Prior to the start of the 130th Hamburg Stadtderby this past September at the modest Millerntor Stadion, supporters of SV Hamburg set off blue smoke bombs to let the fans of FC St. Pauli know just exactly who is boss of football in the north German city. (Axel Heimken/DAPD)
In contrast with the world’s other top-shelf professional leagues — England, Italy or Spain — the Bundesliga in Germany has always been short with the intense intra-city derby game.
The German first division has long hosted great regional rivalries, such as the recent Revierderby contested between Borussia Dortmund and Schalke 04 Gelsenkirchen or, perhaps, the Bavarianderby featuring Bayern Munich and 1.FC Nuremberg.
But all-metropolitan matches are quite another story, traditionally speaking, at least in terms of the German top flight.
Teams such as FC St. Paul of Hamburg or TSV 1860 Munich may find themselves promoted to the Bundesliga from time to time, but usually make a quick return to the second division.
Berlin is, of course, Germany’s largest city and have had clubs such as Hertha SC Berlin, Tennis Borussia Berlin and the departed SpVgg Blau-Weiss Berlin in the Bundesliga before. The realities of the Cold War and two separate entities known as East Berlin and West Berlin for decades had its effect, however. A most fierce intra-city rivalry existed on the eastern side of the Iron Curtain during the days of the old Deutsche Demokratische Republik between the FC Dynamo Berlin, sponsored by the Stasi (state secret police), and 1.FC Union Berlin.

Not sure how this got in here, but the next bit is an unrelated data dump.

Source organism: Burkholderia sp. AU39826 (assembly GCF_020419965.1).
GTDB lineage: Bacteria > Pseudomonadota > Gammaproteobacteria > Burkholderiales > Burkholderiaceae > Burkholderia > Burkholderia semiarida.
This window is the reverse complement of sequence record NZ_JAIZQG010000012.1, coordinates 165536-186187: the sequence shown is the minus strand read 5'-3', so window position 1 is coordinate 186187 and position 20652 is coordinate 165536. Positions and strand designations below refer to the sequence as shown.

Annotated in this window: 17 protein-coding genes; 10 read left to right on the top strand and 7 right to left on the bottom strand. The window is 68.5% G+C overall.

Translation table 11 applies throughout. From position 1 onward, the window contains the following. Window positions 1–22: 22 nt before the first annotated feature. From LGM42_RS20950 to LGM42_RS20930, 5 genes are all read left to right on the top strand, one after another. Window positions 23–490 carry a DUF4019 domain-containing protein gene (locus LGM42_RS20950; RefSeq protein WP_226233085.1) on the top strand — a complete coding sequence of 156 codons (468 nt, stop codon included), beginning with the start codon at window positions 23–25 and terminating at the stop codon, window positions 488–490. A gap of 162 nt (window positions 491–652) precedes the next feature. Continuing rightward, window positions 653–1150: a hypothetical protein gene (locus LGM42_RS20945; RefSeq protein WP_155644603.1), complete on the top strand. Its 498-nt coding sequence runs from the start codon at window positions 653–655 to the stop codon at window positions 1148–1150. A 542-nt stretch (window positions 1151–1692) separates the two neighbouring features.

Disco dancing on the sideline by FC Che Guevara, er, ah, FC St. Pauli trainer HOLGER STANISLAWSKI, itself, will not be enough to sustain Bundesliga status come the end of this season. (John MacDougall/AFP/Getty Images)
The Hamburg Stadtderby is always of particular interest, in part due to the David and Goliath nature of the affair. Indeed, SV Hamburg have won 89 matches and lost just 23 games to FC St. Pauli since the rivlary first got underway back in 1919. Die Rothosen are currently in the midst of a 33-year unbeaten run against the notorious Kult Klub.
SV Hamburg, who were originally founded in 1887, are one of Germany’s oldest and most successful clubs. Die Rothosen have won the national championship six times and also claimed the prestigous UEFA European Cup in 1983. HSV players such as UWE SEELER and MANFRED KALTZ are legendary.
Even Der Kaiser, FRANZ BECKENBAUER, spent some time with Hamburg SV upon leaving the New York Cosmos of the old NASL and won the Bundesliga title in 1982.
Meanwhile, FC St. Pauli trainer HOLGER STANISLAWSKI has proclaimed his support for three current club players — FLORIAN BRUNS, RALPH GUNESCH and CARSTEN ROTHENBACH — who were questioned by police recently in connection with an on-going match-fixing and illegal betting scandal.
Former FC St. Pauli striker RENE SCHNITZLER has already admitted to accepting money for the purposes of influencing matches.